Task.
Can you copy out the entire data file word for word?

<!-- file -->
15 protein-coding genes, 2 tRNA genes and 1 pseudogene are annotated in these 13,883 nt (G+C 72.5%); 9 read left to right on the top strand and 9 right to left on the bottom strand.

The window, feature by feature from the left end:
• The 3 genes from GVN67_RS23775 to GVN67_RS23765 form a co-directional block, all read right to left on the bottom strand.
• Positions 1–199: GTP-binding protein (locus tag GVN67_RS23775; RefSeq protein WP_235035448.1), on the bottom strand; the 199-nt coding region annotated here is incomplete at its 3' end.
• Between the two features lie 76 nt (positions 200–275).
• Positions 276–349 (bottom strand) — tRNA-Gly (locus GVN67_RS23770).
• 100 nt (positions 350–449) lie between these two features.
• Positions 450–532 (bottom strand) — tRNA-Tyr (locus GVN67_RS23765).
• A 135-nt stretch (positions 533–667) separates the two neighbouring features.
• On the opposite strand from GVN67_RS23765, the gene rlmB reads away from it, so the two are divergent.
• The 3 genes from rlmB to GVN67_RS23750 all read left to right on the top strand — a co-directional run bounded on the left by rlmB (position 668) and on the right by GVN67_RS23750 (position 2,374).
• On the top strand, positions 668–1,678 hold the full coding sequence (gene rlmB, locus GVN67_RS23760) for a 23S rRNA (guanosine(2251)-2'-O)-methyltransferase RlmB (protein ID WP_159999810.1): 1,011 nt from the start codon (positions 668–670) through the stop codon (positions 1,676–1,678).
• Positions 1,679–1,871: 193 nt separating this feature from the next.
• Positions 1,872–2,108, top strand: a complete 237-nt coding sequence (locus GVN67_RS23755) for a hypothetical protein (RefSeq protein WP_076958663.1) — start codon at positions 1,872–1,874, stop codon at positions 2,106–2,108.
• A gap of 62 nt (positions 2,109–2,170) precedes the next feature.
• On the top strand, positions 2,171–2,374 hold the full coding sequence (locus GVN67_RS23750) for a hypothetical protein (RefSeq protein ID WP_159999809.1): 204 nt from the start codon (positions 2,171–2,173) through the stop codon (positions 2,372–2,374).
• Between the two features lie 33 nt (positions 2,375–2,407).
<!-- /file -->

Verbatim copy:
15 protein-coding genes, 2 tRNA genes and 1 pseudogene are annotated in these 13,883 nt (G+C 72.5%); 9 read left to right on the top strand and 9 right to left on the bottom strand.

The window, feature by feature from the left end:
• The 3 genes from GVN67_RS23775 to GVN67_RS23765 form a co-directional block, all read right to left on the bottom strand.
• Positions 1–199: GTP-binding protein (locus tag GVN67_RS23775; RefSeq protein WP_235035448.1), on the bottom strand; the 199-nt coding region annotated here is incomplete at its 3' end.
• Between the two features lie 76 nt (positions 200–275).
• Positions 276–349 (bottom strand) — tRNA-Gly (locus GVN67_RS23770).
• 100 nt (positions 350–449) lie between these two features.
• Positions 450–532 (bottom strand) — tRNA-Tyr (locus GVN67_RS23765).
• A 135-nt stretch (positions 533–667) separates the two neighbouring features.
• On the opposite strand from GVN67_RS23765, the gene rlmB reads away from it, so the two are divergent.
• The 3 genes from rlmB to GVN67_RS23750 all read left to right on the top strand — a co-directional run bounded on the left by rlmB (position 668) and on the right by GVN67_RS23750 (position 2,374).
• On the top strand, positions 668–1,678 hold the full coding sequence (gene rlmB, locus GVN67_RS23760) for a 23S rRNA (guanosine(2251)-2'-O)-methyltransferase RlmB (protein ID WP_159999810.1): 1,011 nt from the start codon (positions 668–670) through the stop codon (positions 1,676–1,678).
• Positions 1,679–1,871: 193 nt separating this feature from the next.
• Positions 1,872–2,108, top strand: a complete 237-nt coding sequence (locus GVN67_RS23755) for a hypothetical protein (RefSeq protein WP_076958663.1) — start codon at positions 1,872–1,874, stop codon at positions 2,106–2,108.
• A gap of 62 nt (positions 2,109–2,170) precedes the next feature.
• On the top strand, positions 2,171–2,374 hold the full coding sequence (locus GVN67_RS23750) for a hypothetical protein (RefSeq protein ID WP_159999809.1): 204 nt from the start codon (positions 2,171–2,173) through the stop codon (positions 2,372–2,374).
• Between the two features lie 33 nt (positions 2,375–2,407).